# Accessible filesystems, by reference, are maintained under '/dev/disk/'.
# See man pages fstab(5), findfs(8), mount(8) and/or blkid(8) for more info.
#
# After editing this file, run 'systemctl daemon-reload' to update systemd
# units generated from this file.
#
UUID=1dfbd78c-313d-44a6-9612-2c7b45bed032 /                       btrfs   noatime,compress=zstd:1,autodefrag,subvol=@ 0 0
UUID=4323-EA93          /boot/efi               vfat    umask=0077,shortname=winnt 0 2
UUID=1dfbd78c-313d-44a6-9612-2c7b45bed032 /home                   btrfs   noatime,compress=zstd:1,autodefrag,subvol=@home    0 0
UUID=1dfbd78c-313d-44a6-9612-2c7b45bed032 /var/cache              btrfs   noatime,compress=zstd:1,autodefrag,subvol=var_cache 0 0
UUID=1dfbd78c-313d-44a6-9612-2c7b45bed032 /var/lib/flatpak        btrfs   noatime,compress=zstd:1,autodefrag,subvol=var_lib_flatpak 0 0
UUID=1dfbd78c-313d-44a6-9612-2c7b45bed032 /var/lib/libvirt        btrfs   noatime,compress=zstd:1,autodefrag,subvol=var_lib_libvirt 0 0
UUID=1dfbd78c-313d-44a6-9612-2c7b45bed032 /var/log                btrfs   noatime,compress=zstd:1,autodefrag,subvol=var_log 0 0
UUID=1dfbd78c-313d-44a6-9612-2c7b45bed032 /var/tmp                btrfs   noatime,compress=zstd:1,autodefrag,subvol=var_tmp 0 0

Yep, I’m doing a similar thing for a long time now for the same reason: when you do a rollback you don’t want everything rolled back: home, logs, VM images, flatpaks.

Questions, in no particular order:

  • should the subvolumes be created by the installer? Traditionally, it is the role of the installer to do partitioning layout things. And importantly, Anaconda has the ability to do it.

  • the drawback of only the installer creating the layout is, what to do about upgrades? We’d need clean installs to change the layout. That means we have to put a lot more thought into the layout, because we don’t want to be changing it every (other) release, because all the layouts have to be supported for at least two releases.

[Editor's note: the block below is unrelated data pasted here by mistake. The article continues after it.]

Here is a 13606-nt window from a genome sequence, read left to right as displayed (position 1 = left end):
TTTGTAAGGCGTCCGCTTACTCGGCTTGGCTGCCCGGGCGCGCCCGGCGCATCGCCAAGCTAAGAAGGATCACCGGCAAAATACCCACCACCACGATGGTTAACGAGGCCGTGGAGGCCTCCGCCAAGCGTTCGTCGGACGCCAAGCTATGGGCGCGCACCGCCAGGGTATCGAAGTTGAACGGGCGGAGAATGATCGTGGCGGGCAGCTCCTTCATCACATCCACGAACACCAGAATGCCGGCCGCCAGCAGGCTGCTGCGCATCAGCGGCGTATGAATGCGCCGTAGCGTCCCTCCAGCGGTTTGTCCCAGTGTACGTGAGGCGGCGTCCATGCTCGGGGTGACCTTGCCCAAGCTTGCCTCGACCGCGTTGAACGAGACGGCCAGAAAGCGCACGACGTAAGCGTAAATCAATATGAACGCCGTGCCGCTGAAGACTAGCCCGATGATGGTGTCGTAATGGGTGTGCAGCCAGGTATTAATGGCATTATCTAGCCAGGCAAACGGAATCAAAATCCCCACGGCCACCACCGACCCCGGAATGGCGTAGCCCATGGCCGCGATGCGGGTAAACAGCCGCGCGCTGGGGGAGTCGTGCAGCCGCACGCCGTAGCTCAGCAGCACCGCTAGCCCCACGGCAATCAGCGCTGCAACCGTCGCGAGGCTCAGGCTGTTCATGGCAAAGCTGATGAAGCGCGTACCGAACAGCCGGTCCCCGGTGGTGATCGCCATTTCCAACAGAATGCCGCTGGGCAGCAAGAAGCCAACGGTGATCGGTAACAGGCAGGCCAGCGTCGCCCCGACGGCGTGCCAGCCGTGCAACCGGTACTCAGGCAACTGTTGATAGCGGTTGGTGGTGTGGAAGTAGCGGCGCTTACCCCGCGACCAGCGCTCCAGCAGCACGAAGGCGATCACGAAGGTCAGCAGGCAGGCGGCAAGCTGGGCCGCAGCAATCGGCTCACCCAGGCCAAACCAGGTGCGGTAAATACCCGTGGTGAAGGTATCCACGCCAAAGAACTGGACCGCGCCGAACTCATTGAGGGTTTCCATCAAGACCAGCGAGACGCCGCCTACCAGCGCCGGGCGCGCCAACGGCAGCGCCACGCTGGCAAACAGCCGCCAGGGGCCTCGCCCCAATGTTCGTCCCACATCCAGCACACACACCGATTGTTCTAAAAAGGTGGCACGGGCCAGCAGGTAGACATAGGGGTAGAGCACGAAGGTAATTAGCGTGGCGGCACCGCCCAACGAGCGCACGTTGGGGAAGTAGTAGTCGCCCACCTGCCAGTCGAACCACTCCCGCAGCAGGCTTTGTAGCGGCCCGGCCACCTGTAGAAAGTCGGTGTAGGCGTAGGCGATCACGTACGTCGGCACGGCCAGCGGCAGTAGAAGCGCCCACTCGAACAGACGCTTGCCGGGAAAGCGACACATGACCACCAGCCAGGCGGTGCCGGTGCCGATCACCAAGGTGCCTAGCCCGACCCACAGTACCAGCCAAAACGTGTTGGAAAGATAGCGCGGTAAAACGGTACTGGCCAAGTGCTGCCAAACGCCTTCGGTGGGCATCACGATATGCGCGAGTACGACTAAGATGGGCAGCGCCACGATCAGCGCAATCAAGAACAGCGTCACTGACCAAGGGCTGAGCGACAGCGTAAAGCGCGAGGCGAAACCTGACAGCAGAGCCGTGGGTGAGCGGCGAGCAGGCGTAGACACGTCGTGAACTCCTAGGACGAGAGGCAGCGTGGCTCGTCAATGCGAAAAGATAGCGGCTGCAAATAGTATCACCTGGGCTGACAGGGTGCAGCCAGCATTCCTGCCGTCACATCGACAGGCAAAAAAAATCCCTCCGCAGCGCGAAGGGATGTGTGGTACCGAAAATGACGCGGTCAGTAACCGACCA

• could there be an atomic directory → subvolume conversion? Yes. It could easily be done with shell script already today, but something robust and not prone to racing is necessary; it needs to be as reliable as sytsemd-offline-updates. (e.g. functionality provided by libbtrfs or kernel ioctl? Would systemd-repart be the best place to leverage it?)
  • naming convention and discovery. Currently it makes us more dependent on /etc/fstab, while also complicating it. Is there another way? A systemd-btrfs-subvol-generator perhaps?

1 Like

To be specified as I write from a passionate user and not an expert.

I am of the opinion that it must be created by the installer, if the user chooses the automatic installation, must have all the convenience ready.

I think the layouts during the upgrade should not change, so as to avoid extra work and various problems.
The user who wants to go to the new layouts can do it when he wants.
I don’t see Nessu Ncontro because this is just a millemermination for users who use snapshots or btrfs send

I think the layouts during the upgrade should not change, so as to avoid extra work and various problems.
The user who wants to go to the new layouts can do it when he wants.
I see Nessu Ncontro because this is just a millemermination for users who use snapshots or Btrfs Send.
To date Fedora not active and does not provide any tool for snapshots, I hope this changes to the benefit of many users soon.
Some users helping Fedora in the Italian group, which I guided in this layouts and used Timeshift, have exploited during the upgrade or other situations, the comfort isnapshot comfort just a click away, thanks to Timeshift. I hope it becomes an advantage for all users who use Fedora with BTRFS and is why I opened this discussion.